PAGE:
Rising from its 257th monetary policy committee (MPC) meeting Tuesday, the Central Bank of Nigeria (CBN) voted to hold all policy rates, just as the governor, Godwin Emefiele warned of a possible return to negative growth in the second half of the year if fiscal stimuli are not activated immediately.
The governor while briefing the media on the outcome of the meeting specifically said that Nigeria risks another recession as leading indicators are pointing to a fragile recovery of output growth over the remaining part of the year.
“Indeed, the risk facing the domestic economy remains in two folds (i.e. price and output), with leading indicators pointing to a fragile recovery of output growth over the remaining part of the year. Thus, monetary and fiscal policies must remain harmonised to sustain expected recovery,” he said in a monitored CNBC Africa broadcast.
Emefiele said the MPC members were faced with the choice of either maintaining status quo or easing monetary policy, that amid strong arguments for both positions, the choice to support growth without jeopardising recent gains around prices (including exchange rate) culminated into a decision (6 to 2 votes) of holding policy rates constant.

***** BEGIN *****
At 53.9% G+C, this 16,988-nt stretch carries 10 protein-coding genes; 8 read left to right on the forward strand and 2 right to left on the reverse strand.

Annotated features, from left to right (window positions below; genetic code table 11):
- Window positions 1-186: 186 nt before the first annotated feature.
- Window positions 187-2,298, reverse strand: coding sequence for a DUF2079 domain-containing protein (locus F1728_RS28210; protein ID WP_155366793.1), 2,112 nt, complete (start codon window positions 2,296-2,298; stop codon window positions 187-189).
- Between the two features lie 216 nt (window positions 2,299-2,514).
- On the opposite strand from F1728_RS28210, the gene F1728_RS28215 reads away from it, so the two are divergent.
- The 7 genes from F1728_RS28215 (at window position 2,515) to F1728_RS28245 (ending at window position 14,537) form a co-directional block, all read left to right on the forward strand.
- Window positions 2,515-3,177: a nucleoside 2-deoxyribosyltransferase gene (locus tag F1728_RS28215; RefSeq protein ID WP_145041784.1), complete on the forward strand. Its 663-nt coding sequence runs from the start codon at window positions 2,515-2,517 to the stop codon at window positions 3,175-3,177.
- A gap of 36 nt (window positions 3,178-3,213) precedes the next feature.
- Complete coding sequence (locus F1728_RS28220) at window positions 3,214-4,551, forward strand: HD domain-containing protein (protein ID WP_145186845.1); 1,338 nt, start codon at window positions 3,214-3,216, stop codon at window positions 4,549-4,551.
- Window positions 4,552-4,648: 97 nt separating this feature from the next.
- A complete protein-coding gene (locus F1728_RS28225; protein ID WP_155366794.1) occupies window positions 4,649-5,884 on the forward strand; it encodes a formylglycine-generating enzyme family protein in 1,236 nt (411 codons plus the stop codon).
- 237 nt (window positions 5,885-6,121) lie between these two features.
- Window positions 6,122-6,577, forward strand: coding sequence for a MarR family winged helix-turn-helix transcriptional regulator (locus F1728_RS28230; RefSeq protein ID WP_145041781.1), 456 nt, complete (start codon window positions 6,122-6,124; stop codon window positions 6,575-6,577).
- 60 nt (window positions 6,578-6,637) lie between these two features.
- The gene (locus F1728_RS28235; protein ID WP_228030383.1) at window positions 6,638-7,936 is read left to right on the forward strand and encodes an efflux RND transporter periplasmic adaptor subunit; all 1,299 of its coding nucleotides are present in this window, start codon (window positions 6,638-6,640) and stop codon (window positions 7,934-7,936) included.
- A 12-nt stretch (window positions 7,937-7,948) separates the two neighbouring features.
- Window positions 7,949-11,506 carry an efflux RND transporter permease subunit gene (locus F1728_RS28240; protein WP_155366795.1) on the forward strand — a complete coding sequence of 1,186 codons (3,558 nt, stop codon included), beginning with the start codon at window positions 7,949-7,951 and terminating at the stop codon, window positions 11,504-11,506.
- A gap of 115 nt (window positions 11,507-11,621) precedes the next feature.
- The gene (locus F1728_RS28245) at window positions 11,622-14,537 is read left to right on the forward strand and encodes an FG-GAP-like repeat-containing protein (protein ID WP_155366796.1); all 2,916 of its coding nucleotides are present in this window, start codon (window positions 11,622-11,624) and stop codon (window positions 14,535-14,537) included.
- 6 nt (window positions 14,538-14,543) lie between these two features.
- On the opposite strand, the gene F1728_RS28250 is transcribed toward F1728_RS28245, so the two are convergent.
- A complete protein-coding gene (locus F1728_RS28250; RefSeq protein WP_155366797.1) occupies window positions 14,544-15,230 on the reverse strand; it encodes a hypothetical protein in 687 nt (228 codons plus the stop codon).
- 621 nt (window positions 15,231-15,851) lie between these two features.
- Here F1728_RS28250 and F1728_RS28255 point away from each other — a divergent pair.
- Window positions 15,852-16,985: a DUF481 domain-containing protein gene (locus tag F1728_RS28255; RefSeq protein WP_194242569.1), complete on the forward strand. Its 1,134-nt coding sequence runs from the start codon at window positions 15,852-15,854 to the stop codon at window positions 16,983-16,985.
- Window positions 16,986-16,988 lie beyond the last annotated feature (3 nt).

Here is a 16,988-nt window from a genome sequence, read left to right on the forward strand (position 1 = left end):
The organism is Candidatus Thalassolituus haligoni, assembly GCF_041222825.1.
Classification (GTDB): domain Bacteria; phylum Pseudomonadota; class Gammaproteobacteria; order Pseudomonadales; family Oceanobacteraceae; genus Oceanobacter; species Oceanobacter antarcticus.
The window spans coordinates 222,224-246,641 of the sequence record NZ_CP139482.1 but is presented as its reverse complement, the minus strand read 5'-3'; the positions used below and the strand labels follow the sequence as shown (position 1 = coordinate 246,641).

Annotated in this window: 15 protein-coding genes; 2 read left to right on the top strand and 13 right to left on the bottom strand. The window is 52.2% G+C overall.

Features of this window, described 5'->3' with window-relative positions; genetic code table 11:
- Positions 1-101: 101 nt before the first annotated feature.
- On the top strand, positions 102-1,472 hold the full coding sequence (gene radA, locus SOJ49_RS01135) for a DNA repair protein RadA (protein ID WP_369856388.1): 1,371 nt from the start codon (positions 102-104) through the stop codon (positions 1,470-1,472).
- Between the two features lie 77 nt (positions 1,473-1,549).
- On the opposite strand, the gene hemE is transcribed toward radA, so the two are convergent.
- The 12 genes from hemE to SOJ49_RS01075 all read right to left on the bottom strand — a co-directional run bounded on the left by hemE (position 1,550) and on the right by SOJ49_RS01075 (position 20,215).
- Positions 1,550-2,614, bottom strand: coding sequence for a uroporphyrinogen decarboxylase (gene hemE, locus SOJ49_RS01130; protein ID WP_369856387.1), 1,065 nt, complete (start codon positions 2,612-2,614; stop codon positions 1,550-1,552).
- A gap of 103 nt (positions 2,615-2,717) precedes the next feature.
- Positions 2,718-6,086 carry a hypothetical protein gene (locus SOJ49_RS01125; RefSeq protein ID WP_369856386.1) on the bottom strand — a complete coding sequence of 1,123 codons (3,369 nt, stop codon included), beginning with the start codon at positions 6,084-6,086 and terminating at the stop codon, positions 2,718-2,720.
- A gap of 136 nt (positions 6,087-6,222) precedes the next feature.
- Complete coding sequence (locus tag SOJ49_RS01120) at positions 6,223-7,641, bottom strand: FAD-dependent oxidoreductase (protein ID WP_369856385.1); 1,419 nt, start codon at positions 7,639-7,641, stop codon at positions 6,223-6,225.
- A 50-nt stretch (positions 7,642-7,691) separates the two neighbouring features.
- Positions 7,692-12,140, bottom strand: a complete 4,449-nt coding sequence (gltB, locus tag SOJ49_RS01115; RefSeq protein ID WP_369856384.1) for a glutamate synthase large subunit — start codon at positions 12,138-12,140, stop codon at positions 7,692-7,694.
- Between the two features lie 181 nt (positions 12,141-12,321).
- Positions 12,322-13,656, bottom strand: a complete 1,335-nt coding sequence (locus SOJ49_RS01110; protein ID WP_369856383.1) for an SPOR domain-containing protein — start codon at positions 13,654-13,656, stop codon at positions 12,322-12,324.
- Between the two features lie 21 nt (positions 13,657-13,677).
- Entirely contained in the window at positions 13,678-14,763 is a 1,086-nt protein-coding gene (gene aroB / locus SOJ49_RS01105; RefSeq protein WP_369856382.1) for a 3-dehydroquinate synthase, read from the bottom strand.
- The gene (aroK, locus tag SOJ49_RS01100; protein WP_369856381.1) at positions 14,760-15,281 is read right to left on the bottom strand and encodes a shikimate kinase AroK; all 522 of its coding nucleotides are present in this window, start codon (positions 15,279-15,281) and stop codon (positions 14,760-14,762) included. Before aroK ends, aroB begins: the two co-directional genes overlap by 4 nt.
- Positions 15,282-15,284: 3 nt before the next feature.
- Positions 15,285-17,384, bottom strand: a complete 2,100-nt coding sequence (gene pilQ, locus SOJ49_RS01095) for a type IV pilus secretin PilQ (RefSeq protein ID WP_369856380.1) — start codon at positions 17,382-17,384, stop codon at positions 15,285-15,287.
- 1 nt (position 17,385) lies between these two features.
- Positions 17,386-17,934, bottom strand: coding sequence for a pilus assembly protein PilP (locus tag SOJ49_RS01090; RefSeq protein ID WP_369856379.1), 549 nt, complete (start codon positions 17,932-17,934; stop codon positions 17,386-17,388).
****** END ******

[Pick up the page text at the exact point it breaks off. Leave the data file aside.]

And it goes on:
- Gam-Ikon, Banjo, Ibidapo, Ayodabo chart path to insurance growth in Nigeria
- Unilever Nigeria Plc records robust top-line growth as strategic…
- Stanbic IBTC maintains support for Nigerian youth; holds fourth edition…
- Major Central Banks begin plans for the introduction of digital…
- Economic diversification, innovation zones and opportunity to catalyse…
To this end, monetary policy rate (MPR) was held at 14 percent with an asymmetric corridor around the MPR at +200/-500 basis points, while cash reserve ratio (CRR) and liquidity ratio (LR) were held at 22.5 percent and 30 percent respectively.
See also: Nigeria’s current account surplus seen dipping to 1.2% in 2018 on expected build-up in imports
Emefiele noted that the MPC considered developments in the global and domestic economy since its last meeting, including headwinds confronting global growth amid tightening monetary stance in the U.S., downward trend in global inflation, and volatility in global crude oil market before arriving at a decision.
Other developments considered were slower contraction in the domestic economy (GDP contracted by 0.52% y/y in Q1-2017), continued drop in domestic headline inflation rate in June (at 16.10% y/y) – noting the still-high food prices, which the MPC expects to moderate in Q3 – and relative improvement in the forex space, heralding stability of the average naira exchange rate across various segments of the market.